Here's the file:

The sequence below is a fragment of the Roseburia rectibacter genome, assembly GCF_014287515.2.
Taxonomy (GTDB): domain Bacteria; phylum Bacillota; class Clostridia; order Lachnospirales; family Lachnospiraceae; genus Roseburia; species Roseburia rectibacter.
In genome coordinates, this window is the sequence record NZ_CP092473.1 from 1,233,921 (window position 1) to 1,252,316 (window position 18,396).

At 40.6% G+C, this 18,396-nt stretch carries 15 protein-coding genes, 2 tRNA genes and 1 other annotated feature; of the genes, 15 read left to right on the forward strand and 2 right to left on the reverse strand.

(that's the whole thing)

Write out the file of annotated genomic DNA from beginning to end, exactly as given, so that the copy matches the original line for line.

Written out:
The sequence below is a fragment of the Roseburia rectibacter genome, assembly GCF_014287515.2.
Taxonomy (GTDB): domain Bacteria; phylum Bacillota; class Clostridia; order Lachnospirales; family Lachnospiraceae; genus Roseburia; species Roseburia rectibacter.
In genome coordinates, this window is the sequence record NZ_CP092473.1 from 1,233,921 (window position 1) to 1,252,316 (window position 18,396).

At 40.6% G+C, this 18,396-nt stretch carries 15 protein-coding genes, 2 tRNA genes and 1 other annotated feature; of the genes, 15 read left to right on the forward strand and 2 right to left on the reverse strand.